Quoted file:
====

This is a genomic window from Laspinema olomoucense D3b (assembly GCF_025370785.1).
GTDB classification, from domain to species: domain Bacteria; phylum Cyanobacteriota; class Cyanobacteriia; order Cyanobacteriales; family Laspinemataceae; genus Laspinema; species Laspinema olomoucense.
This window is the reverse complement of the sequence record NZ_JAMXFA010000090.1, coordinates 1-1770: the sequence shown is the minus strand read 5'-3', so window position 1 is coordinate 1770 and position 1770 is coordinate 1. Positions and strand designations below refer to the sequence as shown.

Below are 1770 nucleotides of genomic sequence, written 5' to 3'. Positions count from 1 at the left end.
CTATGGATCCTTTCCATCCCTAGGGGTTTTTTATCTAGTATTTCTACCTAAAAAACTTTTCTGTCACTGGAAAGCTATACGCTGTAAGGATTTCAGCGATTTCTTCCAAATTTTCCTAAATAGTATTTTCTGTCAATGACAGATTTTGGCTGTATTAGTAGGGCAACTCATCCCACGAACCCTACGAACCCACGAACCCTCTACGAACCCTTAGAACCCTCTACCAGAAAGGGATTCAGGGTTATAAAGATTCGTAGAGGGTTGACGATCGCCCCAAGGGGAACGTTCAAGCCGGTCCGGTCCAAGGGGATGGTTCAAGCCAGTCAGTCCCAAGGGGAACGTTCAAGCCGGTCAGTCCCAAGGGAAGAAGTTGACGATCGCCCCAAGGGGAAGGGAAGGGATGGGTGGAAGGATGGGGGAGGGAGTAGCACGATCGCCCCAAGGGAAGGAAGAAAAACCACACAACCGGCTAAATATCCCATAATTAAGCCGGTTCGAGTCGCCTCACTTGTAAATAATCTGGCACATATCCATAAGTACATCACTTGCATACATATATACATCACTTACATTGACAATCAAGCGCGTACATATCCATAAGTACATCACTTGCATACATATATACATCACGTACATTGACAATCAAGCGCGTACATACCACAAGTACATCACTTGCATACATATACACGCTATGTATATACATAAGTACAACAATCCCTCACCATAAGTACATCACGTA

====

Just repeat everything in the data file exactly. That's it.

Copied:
This is a genomic window from Laspinema olomoucense D3b (assembly GCF_025370785.1).
GTDB classification, from domain to species: domain Bacteria; phylum Cyanobacteriota; class Cyanobacteriia; order Cyanobacteriales; family Laspinemataceae; genus Laspinema; species Laspinema olomoucense.
This window is the reverse complement of the sequence record NZ_JAMXFA010000090.1, coordinates 1-1770: the sequence shown is the minus strand read 5'-3', so window position 1 is coordinate 1770 and position 1770 is coordinate 1. Positions and strand designations below refer to the sequence as shown.

Below are 1770 nucleotides of genomic sequence, written 5' to 3'. Positions count from 1 at the left end.
CTATGGATCCTTTCCATCCCTAGGGGTTTTTTATCTAGTATTTCTACCTAAAAAACTTTTCTGTCACTGGAAAGCTATACGCTGTAAGGATTTCAGCGATTTCTTCCAAATTTTCCTAAATAGTATTTTCTGTCAATGACAGATTTTGGCTGTATTAGTAGGGCAACTCATCCCACGAACCCTACGAACCCACGAACCCTCTACGAACCCTTAGAACCCTCTACCAGAAAGGGATTCAGGGTTATAAAGATTCGTAGAGGGTTGACGATCGCCCCAAGGGGAACGTTCAAGCCGGTCCGGTCCAAGGGGATGGTTCAAGCCAGTCAGTCCCAAGGGGAACGTTCAAGCCGGTCAGTCCCAAGGGAAGAAGTTGACGATCGCCCCAAGGGGAAGGGAAGGGATGGGTGGAAGGATGGGGGAGGGAGTAGCACGATCGCCCCAAGGGAAGGAAGAAAAACCACACAACCGGCTAAATATCCCATAATTAAGCCGGTTCGAGTCGCCTCACTTGTAAATAATCTGGCACATATCCATAAGTACATCACTTGCATACATATATACATCACTTACATTGACAATCAAGCGCGTACATATCCATAAGTACATCACTTGCATACATATATACATCACGTACATTGACAATCAAGCGCGTACATACCACAAGTACATCACTTGCATACATATACACGCTATGTATATACATAAGTACAACAATCCCTCACCATAAGTACATCACGTA